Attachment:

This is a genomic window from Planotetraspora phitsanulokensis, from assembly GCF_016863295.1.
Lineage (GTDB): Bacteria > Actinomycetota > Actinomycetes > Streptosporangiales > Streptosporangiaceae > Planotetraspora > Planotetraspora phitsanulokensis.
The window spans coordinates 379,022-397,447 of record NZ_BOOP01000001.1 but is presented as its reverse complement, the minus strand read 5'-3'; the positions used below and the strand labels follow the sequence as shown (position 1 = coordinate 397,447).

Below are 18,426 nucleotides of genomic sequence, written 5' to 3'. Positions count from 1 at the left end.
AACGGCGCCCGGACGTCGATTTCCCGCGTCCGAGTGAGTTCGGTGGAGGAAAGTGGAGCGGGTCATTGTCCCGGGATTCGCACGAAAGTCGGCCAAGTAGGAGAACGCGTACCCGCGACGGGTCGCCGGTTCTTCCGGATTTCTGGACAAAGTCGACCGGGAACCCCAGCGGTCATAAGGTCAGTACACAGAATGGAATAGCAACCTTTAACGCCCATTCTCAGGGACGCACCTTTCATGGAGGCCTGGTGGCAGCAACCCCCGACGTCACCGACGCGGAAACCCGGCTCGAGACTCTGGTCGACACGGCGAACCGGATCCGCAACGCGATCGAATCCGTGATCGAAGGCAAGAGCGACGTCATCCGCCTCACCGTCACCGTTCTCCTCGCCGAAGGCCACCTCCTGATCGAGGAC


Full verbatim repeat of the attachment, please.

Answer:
This is a genomic window from Planotetraspora phitsanulokensis, from assembly GCF_016863295.1.
Lineage (GTDB): Bacteria > Actinomycetota > Actinomycetes > Streptosporangiales > Streptosporangiaceae > Planotetraspora > Planotetraspora phitsanulokensis.
The window spans coordinates 379,022-397,447 of record NZ_BOOP01000001.1 but is presented as its reverse complement, the minus strand read 5'-3'; the positions used below and the strand labels follow the sequence as shown (position 1 = coordinate 397,447).

Below are 18,426 nucleotides of genomic sequence, written 5' to 3'. Positions count from 1 at the left end.
AACGGCGCCCGGACGTCGATTTCCCGCGTCCGAGTGAGTTCGGTGGAGGAAAGTGGAGCGGGTCATTGTCCCGGGATTCGCACGAAAGTCGGCCAAGTAGGAGAACGCGTACCCGCGACGGGTCGCCGGTTCTTCCGGATTTCTGGACAAAGTCGACCGGGAACCCCAGCGGTCATAAGGTCAGTACACAGAATGGAATAGCAACCTTTAACGCCCATTCTCAGGGACGCACCTTTCATGGAGGCCTGGTGGCAGCAACCCCCGACGTCACCGACGCGGAAACCCGGCTCGAGACTCTGGTCGACACGGCGAACCGGATCCGCAACGCGATCGAATCCGTGATCGAAGGCAAGAGCGACGTCATCCGCCTCACCGTCACCGTTCTCCTCGCCGAAGGCCACCTCCTGATCGAGGAC